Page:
You could perhaps construct a system with an action condition of , but I expect that this will re-introduce many of the difficulties faced in a consistent logic (because this basically says "execute if consistently achieves ," and my current guess is that it's pretty hard to say "consistently" in a paraconsistent logic.

Or, in other words, I pretty strongly suspect that if you attempt to formalize a solution such as solution 4.1, you'll find lots of gremlins.

For similar reasons, I also expect solution 4.2 to be very difficult to formalize. What precisely is the action condition of an agent that "notices" when both and ? I don't know paraconsistent logic well enough yet to know how the obvious agent (with the action condition from two paragraphs above) behaves, but I'm guessing it's going to be a little difficult to work with.

Regardless, there do seem to be some promising aspects to the paraconsistent approach, and I'm glad you're looking into it!

Identity and quining in UDT

Thanks for the link! I appreciate your write-ups. A few points:

1. As you've already noticed, your anti-newcomb problem an instance of Dr. Nick Bone's "problematic problems". Benja actually gave a formalism of the general class of problems in the context of provability logic in a recent forum post. We dub these problems "evil problems," and I'm not convinced that your XDT is a sane way to deal with evil problems.

For one thing, every decision theory has an evil problem. As shown in the links above, even in if we consider "fair" games, there is always a problem that punishes a decision theory for acting like it does and rewards other decision problems for acting differently. XDT does not escape this problem. For example, consider the following scenario: there are two actions, 0 and 1. Any agent that takes the action which XDT does not take, scores ten points. All other agents score zero points. In this scenario, CDT scores 10, but XDT scores 0.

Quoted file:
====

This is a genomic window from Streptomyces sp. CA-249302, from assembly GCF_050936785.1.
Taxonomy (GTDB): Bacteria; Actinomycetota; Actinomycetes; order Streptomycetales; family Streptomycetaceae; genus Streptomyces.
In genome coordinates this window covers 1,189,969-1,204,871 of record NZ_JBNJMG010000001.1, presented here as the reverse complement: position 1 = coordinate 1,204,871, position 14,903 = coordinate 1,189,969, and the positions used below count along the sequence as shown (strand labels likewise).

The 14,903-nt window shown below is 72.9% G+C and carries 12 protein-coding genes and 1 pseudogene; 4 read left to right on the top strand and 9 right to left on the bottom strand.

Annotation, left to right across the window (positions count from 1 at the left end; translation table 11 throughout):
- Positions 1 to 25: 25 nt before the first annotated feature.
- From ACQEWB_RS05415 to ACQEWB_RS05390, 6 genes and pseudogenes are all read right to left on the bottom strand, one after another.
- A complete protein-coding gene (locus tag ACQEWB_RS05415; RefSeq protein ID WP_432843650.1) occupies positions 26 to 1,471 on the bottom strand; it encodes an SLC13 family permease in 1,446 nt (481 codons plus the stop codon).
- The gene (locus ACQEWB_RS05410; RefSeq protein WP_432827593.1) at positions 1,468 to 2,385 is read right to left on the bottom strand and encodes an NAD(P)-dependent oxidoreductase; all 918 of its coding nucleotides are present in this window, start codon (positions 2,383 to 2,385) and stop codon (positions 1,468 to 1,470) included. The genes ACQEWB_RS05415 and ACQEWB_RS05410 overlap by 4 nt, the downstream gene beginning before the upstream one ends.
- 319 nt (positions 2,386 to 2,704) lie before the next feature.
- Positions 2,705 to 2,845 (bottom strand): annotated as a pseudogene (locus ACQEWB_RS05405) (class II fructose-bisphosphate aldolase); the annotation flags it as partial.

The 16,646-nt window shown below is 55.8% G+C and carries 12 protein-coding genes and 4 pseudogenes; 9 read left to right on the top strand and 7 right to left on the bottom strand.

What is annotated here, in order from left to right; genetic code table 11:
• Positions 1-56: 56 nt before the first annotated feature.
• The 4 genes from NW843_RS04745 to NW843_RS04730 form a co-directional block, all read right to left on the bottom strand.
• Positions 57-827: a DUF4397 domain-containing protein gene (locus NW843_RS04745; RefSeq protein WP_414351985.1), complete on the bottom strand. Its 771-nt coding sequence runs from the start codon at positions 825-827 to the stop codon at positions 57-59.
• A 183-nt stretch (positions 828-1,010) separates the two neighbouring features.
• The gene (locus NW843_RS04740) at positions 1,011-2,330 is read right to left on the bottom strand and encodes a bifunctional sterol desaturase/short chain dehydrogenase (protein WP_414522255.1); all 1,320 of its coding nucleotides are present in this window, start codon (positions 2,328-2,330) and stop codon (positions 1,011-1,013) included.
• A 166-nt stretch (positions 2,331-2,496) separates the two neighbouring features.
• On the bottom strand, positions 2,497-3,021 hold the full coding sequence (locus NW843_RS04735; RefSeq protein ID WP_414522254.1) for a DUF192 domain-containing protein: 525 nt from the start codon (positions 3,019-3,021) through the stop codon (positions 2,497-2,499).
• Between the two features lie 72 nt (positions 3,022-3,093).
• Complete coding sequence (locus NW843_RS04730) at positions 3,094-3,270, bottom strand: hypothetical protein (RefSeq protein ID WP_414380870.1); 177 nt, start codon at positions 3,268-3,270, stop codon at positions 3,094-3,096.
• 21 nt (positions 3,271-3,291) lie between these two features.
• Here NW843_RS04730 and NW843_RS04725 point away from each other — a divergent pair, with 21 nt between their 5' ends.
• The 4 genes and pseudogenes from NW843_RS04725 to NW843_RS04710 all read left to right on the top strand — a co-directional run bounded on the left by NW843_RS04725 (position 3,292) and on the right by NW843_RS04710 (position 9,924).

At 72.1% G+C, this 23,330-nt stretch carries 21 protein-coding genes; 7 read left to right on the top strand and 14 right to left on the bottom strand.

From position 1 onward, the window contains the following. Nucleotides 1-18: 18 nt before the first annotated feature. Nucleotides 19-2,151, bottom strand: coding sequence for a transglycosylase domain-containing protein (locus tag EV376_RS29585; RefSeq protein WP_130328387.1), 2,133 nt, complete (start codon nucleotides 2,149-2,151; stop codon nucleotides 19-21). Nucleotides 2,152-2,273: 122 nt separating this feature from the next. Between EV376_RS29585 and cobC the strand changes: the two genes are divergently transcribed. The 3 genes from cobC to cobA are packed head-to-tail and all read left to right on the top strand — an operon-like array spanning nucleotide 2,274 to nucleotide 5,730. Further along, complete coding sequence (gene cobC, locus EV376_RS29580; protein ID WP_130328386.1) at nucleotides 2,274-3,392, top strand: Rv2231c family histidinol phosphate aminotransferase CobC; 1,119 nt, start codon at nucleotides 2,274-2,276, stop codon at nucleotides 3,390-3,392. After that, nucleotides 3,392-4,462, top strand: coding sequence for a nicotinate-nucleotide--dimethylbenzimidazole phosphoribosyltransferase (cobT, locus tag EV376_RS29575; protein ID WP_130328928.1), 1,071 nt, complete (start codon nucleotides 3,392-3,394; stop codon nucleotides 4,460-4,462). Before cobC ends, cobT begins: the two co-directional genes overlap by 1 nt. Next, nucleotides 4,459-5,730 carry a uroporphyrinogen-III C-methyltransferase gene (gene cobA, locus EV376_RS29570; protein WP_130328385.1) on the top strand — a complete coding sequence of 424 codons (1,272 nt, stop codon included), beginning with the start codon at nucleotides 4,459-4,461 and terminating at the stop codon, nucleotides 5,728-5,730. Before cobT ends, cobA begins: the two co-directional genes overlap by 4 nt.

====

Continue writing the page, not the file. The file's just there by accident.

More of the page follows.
So while XDT two-boxes on its own anti-newcomb problem, it is still sometimes out-performed by CDT. Or, in other words, the sort of optimality that your XDT seems to be searching for is not a very good notion of optimality. (There are other notions of optimality that I'm more partial to, although they are not entirely satisfactory.) Finding the right notion of "optimality" is most of the problem, but I don't think the notion of optimality that XDT seems to be searching for is a very good one.

Specifically, this notion that "a good decision theory two-boxes on its anti-newcomb problem" strikes me as a terrible plan! Correct me if I'm wrong, but I think that the reasoning you're using goes something like this: (a) UDT does not perform optimally on its anti-newcomb problem. (b) The ideal decision theory would perform optimally on its anti-newcomb problem. (c) But given how the anti-newcomb problem is defined, that means that the ideal decision theory would two-box on its own newcomb problem. (d) Therefore I want to design an agent that two-boxes on its own anti-newcomb problem.

But this doesn't seem like the sort of reasoning that leads one to pick a sane decision theory: you can't build an agent that wins its own anti-newcomb problem (in the sense of getting $1001000) but you can build one that logically controls whether it gets $1000000 or $1000. The above reasoning process selects a decision theory that logically-causes the worse outcome, and I don't think that's the right move.


2. All these agents reason by conditioning on statements which are false (such as "what if the predecessor wrote my code except with this line prepended?"). The resulting agents will obviously fail on a large class of problems; in particular, they'll fail on problems where the payoff depends upon the facts that are violated.